This story in Mother Jones, just sent to me by a reader, looks familiar. Some parts of the article must be from a previous story from Dallas, Texas. However, it’s worth mentioning again to further make my point that we are bringing Iraqi refugees to the US under false pretenses and the government contractors (volags) are using this opportunity to promote their version of reforming refugee resettlement—begging for more taxpayer funding for the refugees AND for themselves. I’m actually beginning to wonder if these tragic stories are planted to drum up public support for higher taxpayer funding for refugees (that would be something the Soros strategists would do).
America is a bad dream.
Recently arrived refugees interviewed in Dallas wonder how they’re supposed to become self-sufficient on minimal assistance in the worst economy since the Great Depression. Rather than making new lives, they are facing unemployment, eviction and isolation.
“The life here is closed,” said Lara Yakob, whose husband, an architect in Mosul, has been out of work since he arrived five months ago. His best prospect to date: a tryout in a laundry room.
“I think the American government feels that they made bad things for Iraq, so they bring us here. I don’t know why they do that if they don’t find us a job. This life they start for us, is a very bad life, ” said Omar Ibrahim, who arrived in Dallas in 2008 and still is jobless.
He lives in a housing complex on the edge of the city, on a tree-lined street off the freeway, near Garland. Around 100 refugee families from Iraq, Myanmar and central Africa share this neighborhood of two-story apartments around the corner from a gas station—the site of a recent police killing—a Cash America outlet, aging strip malls and shuttered superstores.
His rent assistance stopped after four months, and to pay the bills he had to do the unthinkable. “I called my family in Iraq to send me money,” he said. And they asked him, “You are in America, and you are asking us for money?”
“They know that America is a dream, but it is a bad dream,” he said.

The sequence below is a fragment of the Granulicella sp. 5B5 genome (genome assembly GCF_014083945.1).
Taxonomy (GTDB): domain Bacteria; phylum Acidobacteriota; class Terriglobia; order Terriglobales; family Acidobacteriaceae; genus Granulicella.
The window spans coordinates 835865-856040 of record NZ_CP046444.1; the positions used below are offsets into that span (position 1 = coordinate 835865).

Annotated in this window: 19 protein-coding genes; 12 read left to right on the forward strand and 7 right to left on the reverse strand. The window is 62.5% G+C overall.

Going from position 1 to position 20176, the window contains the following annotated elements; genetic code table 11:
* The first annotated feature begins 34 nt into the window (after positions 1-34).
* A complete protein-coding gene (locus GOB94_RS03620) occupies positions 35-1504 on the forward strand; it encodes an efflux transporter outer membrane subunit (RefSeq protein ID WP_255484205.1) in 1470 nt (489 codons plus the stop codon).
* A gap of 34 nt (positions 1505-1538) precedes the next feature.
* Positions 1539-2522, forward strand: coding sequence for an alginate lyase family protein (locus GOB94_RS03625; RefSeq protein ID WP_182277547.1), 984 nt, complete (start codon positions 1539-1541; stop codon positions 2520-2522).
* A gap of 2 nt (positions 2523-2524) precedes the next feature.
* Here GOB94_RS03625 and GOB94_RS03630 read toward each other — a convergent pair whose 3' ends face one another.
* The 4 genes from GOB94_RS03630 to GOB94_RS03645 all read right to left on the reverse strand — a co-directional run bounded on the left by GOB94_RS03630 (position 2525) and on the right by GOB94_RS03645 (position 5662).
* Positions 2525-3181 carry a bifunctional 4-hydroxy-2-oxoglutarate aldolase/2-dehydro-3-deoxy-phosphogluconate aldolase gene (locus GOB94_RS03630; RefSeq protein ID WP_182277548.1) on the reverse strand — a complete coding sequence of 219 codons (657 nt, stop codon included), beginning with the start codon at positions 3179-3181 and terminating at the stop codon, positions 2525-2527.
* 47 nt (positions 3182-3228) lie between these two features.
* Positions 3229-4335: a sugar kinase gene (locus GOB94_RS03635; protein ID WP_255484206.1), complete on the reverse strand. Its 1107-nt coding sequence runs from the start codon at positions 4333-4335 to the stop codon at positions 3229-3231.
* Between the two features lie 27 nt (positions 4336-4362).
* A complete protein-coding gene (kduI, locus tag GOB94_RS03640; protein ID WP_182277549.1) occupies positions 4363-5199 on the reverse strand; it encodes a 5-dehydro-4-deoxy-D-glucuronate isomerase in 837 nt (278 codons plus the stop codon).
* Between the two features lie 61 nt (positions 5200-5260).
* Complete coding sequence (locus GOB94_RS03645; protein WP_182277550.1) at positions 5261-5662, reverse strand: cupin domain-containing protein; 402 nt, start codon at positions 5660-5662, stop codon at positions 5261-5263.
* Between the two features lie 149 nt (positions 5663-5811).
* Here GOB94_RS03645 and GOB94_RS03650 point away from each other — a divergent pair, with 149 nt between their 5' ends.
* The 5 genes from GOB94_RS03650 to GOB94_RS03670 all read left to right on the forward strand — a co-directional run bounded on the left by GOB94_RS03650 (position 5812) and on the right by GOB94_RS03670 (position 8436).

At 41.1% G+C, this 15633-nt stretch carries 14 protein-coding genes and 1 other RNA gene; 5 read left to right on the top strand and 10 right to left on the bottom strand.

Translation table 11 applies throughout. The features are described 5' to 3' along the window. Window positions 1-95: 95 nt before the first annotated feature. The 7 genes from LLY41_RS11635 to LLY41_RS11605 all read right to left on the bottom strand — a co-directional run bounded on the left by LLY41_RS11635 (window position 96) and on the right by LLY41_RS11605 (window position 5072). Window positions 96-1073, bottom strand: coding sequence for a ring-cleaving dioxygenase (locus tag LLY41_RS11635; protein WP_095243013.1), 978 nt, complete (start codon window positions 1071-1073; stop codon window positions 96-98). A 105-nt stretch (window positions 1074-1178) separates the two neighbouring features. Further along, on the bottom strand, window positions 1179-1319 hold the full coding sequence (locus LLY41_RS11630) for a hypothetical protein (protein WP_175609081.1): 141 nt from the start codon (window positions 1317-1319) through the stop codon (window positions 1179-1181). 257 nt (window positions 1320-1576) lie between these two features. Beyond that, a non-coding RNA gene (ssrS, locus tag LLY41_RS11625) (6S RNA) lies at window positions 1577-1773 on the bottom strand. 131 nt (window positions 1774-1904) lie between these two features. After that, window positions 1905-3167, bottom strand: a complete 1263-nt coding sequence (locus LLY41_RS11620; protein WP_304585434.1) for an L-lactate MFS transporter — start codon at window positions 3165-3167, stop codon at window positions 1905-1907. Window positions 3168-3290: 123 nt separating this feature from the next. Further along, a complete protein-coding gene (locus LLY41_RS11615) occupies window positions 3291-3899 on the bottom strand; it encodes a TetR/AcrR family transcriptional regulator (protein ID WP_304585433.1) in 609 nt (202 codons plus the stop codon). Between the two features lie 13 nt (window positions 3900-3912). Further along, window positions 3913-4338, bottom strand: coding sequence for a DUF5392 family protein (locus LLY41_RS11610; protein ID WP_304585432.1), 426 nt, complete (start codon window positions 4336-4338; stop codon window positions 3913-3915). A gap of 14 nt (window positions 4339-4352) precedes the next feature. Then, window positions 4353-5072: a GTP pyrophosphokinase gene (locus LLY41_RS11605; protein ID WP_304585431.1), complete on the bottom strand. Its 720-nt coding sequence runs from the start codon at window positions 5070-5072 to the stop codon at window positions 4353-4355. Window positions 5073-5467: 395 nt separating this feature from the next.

The story goes into the usual spiel about how little the refugees receive from the government. Please note that the $900 mentioned here, is split with the resettlement agencies and only represents a tiny fraction of the welfare assistance refugees do get. The “seed money” is from the US State Department. All of the additional costs of refugee resettlement are borne by the Office of Refugee Resettlement (ORR) in the Dept. of Health and Human Services, and of course, from your state and local welfare assistance programs.
Each refugee receives $900 from the State Department’s Reception and Placement program for initial resettlement to cover housing, clothing, food and necessities for 30 to 90 days. The money is administered by 10 resettlement agencies that typically use half of it to cover administration and logistics.
A State Department spokesman tries valiantly to remind everyone that the Refugee Resettlement Program was NEVER intended to be funded exclusively by the taxpayer but was supposed to be a PUBLIC-PRIVATE PARTNERSHIP and the volags (supposedly non-profit charitable groups) were to raise private funds as well.
“The money we give is intended only as seed money. They have to raise money on their own. In no way is the U.S. government contribution supposed to be the entire provision for the refugee,” said Thomas Pierce, a spokesman at the Department of State Bureau of Population, Refugees and Migration.
Reminder! Yesterday I told you that one of the Top Ten Government Contractors, USCRI, gets 96% of its funding from you—-the American tax payer. AND, they spend $1 million on lobbying that is not then available to the poor refugees.
In this article, another of the Top Ten, Church World Service, says they want to get double what they are now receiving from the State Department.
Refugee advocates want $1,100 per refugee in the near term, but say ideally the grant should be doubled to $1,800, which would be in line with cost-of-living increases. “There has been a huge historic underfunding, ” said Jen Smyers, an associate for immigration and refugee policy at Church World Service in Washington.
By the way, rumor has it that the US State Department is picking up the tab for the Top Ten’s Washington, DC lobbying offices! Can anyone deny that is so?
My solution: Ask the big moneybags George Soros and his buddies at the Tides Foundation to make up for all the shortfall, afterall it is they who are pushing for more immigrants to flood the US. And, sadly, they have more money than the Federal government!
Note to CWS and USCRI: I saw that you only got peanuts from Tides in the same year that IRC got $3.5 million, what gives?